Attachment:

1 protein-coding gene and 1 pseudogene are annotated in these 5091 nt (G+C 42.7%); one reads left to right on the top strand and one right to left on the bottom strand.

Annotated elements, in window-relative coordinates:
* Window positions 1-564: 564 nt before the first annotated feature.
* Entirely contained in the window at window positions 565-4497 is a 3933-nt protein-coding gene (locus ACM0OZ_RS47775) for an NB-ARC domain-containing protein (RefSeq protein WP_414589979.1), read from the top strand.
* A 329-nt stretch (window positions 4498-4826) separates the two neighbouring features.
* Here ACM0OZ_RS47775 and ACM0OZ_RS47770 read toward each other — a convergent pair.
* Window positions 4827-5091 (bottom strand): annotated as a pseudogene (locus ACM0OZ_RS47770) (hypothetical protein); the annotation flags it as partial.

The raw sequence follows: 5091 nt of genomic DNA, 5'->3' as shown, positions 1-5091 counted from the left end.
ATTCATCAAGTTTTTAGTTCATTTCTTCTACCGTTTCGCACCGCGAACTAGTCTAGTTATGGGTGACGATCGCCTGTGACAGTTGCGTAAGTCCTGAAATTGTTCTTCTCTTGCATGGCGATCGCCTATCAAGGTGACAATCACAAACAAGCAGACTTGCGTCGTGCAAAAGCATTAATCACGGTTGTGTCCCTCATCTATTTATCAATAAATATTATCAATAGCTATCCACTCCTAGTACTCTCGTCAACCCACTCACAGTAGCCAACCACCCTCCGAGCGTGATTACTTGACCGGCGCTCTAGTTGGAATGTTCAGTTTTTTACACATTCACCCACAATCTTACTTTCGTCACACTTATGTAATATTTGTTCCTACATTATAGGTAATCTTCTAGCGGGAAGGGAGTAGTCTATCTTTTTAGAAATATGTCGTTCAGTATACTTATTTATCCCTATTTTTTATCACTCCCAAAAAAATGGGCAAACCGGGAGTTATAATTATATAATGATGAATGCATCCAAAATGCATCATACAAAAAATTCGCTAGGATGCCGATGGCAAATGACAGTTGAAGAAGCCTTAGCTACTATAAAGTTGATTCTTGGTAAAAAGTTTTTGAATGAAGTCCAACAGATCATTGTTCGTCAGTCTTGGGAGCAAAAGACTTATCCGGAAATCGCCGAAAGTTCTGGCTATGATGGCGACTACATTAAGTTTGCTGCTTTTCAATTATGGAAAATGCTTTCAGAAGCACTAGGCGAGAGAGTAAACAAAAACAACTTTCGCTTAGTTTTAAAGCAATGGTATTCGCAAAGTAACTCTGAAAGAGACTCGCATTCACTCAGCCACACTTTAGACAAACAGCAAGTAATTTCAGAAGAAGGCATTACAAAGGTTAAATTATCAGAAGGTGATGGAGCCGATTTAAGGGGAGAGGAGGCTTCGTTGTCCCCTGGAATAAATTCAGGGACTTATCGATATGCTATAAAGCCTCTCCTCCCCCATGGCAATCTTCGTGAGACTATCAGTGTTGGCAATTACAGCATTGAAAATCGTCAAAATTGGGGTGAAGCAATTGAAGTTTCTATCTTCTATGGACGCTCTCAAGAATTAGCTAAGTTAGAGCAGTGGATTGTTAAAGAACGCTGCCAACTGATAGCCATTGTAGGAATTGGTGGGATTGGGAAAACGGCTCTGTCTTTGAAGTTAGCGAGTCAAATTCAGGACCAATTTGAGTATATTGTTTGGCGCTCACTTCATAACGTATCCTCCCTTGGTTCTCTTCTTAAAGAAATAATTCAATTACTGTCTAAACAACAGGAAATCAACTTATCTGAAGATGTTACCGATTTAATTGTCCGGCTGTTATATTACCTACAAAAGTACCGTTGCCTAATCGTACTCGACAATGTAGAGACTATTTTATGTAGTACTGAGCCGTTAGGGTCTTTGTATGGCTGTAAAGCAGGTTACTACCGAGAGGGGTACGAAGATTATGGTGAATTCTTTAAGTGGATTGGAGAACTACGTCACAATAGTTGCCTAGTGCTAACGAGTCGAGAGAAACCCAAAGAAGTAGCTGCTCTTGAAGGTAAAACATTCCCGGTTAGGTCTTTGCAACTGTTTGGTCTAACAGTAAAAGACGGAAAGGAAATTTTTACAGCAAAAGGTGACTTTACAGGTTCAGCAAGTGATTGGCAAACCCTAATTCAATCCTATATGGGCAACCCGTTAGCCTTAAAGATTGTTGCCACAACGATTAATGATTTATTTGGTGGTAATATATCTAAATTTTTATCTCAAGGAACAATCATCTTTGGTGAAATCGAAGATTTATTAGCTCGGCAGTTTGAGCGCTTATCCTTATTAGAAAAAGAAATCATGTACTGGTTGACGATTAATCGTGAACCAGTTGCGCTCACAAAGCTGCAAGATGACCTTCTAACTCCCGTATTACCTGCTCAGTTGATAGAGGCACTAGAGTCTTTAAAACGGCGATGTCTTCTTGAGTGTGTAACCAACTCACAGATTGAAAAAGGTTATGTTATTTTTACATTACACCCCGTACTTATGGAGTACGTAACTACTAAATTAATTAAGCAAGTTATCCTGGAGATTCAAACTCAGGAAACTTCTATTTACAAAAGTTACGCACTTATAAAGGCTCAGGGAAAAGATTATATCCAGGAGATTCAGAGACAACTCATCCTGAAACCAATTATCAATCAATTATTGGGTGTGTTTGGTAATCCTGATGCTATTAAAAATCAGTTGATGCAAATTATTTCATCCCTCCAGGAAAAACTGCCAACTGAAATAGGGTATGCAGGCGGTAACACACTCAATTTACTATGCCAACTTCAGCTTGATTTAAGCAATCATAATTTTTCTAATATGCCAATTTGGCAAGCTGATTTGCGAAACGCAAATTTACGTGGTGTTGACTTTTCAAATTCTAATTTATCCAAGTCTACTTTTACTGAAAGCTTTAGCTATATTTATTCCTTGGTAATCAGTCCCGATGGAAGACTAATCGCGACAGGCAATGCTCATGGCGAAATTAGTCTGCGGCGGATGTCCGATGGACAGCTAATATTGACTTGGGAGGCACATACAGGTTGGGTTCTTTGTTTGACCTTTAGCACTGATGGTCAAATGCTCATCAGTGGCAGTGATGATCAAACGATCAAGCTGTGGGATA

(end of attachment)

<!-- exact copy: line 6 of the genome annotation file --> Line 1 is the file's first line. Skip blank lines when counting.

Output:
* Here ACM0OZ_RS47775 and ACM0OZ_RS47770 read toward each other — a convergent pair.